COVID-19 has left many Americans working and learning in a space that they did not expect: their homes. Now more than ever, our living spaces have become the central spot for business, education, and entertainment.
However, home technology is also an easy target, and cyberattacks are on the rise. That’s because the technology most Americans use every day in their homes is insufficiently secure and protected.
To maintain a safe and secure learning and working environment at home, it is critical to implement proper tech security.
Until now, your home might have been set up to support a household that primarily surfed the web to shop and watch movies. Now, family computing environments are taking on the additional and unexpected stresses of being our home offices and classrooms.
Bergen IT has developed Action Tech Tips that will help protect your family, your business, and your devices from attack.
First Line of Defense: Your Router
The first place to start is with your home’s router. These Action Tech Tips can help your family be confident that data is not being compromised:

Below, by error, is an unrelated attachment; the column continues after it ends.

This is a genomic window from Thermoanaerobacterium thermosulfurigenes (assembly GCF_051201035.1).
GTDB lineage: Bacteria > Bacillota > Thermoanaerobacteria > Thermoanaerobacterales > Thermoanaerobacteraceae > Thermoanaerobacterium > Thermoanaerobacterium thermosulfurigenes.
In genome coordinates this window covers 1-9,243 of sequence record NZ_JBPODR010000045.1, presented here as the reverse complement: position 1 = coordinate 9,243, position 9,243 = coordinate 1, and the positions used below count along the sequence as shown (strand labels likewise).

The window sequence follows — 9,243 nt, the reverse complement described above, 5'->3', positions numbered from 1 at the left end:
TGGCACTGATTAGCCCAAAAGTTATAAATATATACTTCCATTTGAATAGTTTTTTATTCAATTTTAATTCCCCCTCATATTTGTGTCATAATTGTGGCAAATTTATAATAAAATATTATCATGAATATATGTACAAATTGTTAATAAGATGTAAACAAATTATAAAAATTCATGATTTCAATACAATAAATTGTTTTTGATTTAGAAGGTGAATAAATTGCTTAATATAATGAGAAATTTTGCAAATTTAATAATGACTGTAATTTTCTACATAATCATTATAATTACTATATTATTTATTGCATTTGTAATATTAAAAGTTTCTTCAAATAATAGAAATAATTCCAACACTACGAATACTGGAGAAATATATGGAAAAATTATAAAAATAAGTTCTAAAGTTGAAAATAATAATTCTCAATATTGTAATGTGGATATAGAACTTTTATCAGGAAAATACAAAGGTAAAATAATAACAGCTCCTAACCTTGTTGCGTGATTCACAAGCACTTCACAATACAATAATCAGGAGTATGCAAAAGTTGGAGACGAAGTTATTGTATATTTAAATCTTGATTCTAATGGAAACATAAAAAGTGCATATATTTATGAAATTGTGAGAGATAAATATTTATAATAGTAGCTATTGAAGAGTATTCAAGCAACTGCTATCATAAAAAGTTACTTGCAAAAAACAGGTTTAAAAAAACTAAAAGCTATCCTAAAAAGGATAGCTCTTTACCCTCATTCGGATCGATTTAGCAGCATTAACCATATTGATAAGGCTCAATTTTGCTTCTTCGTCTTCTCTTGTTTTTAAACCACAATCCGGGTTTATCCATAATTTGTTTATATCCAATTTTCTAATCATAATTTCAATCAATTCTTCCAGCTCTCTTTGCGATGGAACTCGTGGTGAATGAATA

Tip 1. Change Your Router Username and Password
Every provider’s router comes with a predetermined username and password. It’s typically printed on a label somewhere on the device. Unfortunately, many people stick with this default login. In fact, most people don’t even realize that the login can or should be changed.
But the standard username and password that comes out-of-the-box on these devices is often fairly well-known. Consequently, they are not considered secure. To combat this, change them.
- The label on your router will tell you how to access your router settings. Typically, you must type an address into a web browser. The exact address will vary depending on your router, but it’s something like: 192.168.0.1 or 192.168.1.1.
- Once there, you’ll be able to change the username and password. Just make sure that it’s at least 8 characters/digits long and uses a combination of lower- and upper-case letters, symbols, and numbers that are not easily guessed. Avoid using “password” as your password, for example, or your telephone number or house address.